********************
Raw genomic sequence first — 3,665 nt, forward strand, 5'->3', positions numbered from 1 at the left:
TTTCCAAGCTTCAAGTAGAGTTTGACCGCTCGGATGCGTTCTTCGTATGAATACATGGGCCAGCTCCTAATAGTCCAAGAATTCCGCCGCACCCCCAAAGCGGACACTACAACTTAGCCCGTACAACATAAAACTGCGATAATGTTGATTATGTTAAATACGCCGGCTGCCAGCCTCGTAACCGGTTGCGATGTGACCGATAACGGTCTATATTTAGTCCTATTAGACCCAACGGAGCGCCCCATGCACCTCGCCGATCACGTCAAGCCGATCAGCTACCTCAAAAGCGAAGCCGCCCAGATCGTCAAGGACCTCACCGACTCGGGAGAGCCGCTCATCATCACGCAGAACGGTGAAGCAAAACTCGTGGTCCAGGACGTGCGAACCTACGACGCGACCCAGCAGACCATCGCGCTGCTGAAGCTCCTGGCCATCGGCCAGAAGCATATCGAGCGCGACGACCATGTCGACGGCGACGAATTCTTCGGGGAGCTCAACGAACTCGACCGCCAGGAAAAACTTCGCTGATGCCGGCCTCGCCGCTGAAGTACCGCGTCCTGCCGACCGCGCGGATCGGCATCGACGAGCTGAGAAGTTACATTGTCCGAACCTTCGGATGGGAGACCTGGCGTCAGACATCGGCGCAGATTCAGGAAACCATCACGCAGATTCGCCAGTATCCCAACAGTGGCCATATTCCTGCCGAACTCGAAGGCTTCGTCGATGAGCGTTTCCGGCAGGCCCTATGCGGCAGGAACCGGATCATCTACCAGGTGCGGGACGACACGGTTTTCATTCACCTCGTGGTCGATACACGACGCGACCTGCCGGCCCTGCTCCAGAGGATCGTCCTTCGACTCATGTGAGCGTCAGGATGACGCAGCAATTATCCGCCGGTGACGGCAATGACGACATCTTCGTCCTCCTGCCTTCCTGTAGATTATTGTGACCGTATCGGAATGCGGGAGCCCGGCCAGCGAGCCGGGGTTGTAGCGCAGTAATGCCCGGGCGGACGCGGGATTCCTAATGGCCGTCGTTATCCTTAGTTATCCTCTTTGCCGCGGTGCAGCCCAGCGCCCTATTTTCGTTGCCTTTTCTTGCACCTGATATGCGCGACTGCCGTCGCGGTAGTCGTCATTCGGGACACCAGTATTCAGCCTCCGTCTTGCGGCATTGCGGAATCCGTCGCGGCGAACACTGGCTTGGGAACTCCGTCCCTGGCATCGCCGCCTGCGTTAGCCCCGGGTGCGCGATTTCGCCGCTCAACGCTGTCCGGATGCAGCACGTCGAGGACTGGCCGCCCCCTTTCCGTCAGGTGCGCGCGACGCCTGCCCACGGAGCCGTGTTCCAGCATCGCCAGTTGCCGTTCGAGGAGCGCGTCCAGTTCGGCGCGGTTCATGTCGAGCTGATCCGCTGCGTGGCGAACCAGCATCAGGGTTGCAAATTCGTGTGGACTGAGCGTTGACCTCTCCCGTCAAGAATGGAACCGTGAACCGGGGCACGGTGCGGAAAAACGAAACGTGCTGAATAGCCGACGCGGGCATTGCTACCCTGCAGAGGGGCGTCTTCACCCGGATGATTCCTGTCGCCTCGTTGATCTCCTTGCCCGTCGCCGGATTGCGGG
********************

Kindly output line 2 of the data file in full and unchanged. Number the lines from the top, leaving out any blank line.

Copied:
TTTCCAAGCTTCAAGTAGAGTTTGACCGCTCGGATGCGTTCTTCGTATGAATACATGGGCCAGCTCCTAATAGTCCAAGAATTCCGCCGCACCCCCAAAGCGGACACTACAACTTAGCCCGTACAACATAAAACTGCGATAATGTTGATTATGTTAAATACGCCGGCTGCCAGCCTCGTAACCGGTTGCGATGTGACCGATAACGGTCTATATTTAGTCCTATTAGACCCAACGGAGCGCCCCATGCACCTCGCCGATCACGTCAAGCCGATCAGCTACCTCAAAAGCGAAGCCGCCCAGATCGTCAAGGACCTCACCGACTCGGGAGAGCCGCTCATCATCACGCAGAACGGTGAAGCAAAACTCGTGGTCCAGGACGTGCGAACCTACGACGCGACCCAGCAGACCATCGCGCTGCTGAAGCTCCTGGCCATCGGCCAGAAGCATATCGAGCGCGACGACCATGTCGACGGCGACGAATTCTTCGGGGAGCTCAACGAACTCGACCGCCAGGAAAAACTTCGCTGATGCCGGCCTCGCCGCTGAAGTACCGCGTCCTGCCGACCGCGCGGATCGGCATCGACGAGCTGAGAAGTTACATTGTCCGAACCTTCGGATGGGAGACCTGGCGTCAGACATCGGCGCAGATTCAGGAAACCATCACGCAGATTCGCCAGTATCCCAACAGTGGCCATATTCCTGCCGAACTCGAAGGCTTCGTCGATGAGCGTTTCCGGCAGGCCCTATGCGGCAGGAACCGGATCATCTACCAGGTGCGGGACGACACGGTTTTCATTCACCTCGTGGTCGATACACGACGCGACCTGCCGGCCCTGCTCCAGAGGATCGTCCTTCGACTCATGTGAGCGTCAGGATGACGCAGCAATTATCCGCCGGTGACGGCAATGACGACATCTTCGTCCTCCTGCCTTCCTGTAGATTATTGTGACCGTATCGGAATGCGGGAGCCCGGCCAGCGAGCCGGGGTTGTAGCGCAGTAATGCCCGGGCGGACGCGGGATTCCTAATGGCCGTCGTTATCCTTAGTTATCCTCTTTGCCGCGGTGCAGCCCAGCGCCCTATTTTCGTTGCCTTTTCTTGCACCTGATATGCGCGACTGCCGTCGCGGTAGTCGTCATTCGGGACACCAGTATTCAGCCTCCGTCTTGCGGCATTGCGGAATCCGTCGCGGCGAACACTGGCTTGGGAACTCCGTCCCTGGCATCGCCGCCTGCGTTAGCCCCGGGTGCGCGATTTCGCCGCTCAACGCTGTCCGGATGCAGCACGTCGAGGACTGGCCGCCCCCTTTCCGTCAGGTGCGCGCGACGCCTGCCCACGGAGCCGTGTTCCAGCATCGCCAGTTGCCGTTCGAGGAGCGCGTCCAGTTCGGCGCGGTTCATGTCGAGCTGATCCGCTGCGTGGCGAACCAGCATCAGGGTTGCAAATTCGTGTGGACTGAGCGTTGACCTCTCCCGTCAAGAATGGAACCGTGAACCGGGGCACGGTGCGGAAAAACGAAACGTGCTGAATAGCCGACGCGGGCATTGCTACCCTGCAGAGGGGCGTCTTCACCCGGATGATTCCTGTCGCCTCGTTGATCTCCTTGCCCGTCGCCGGATTGCGGG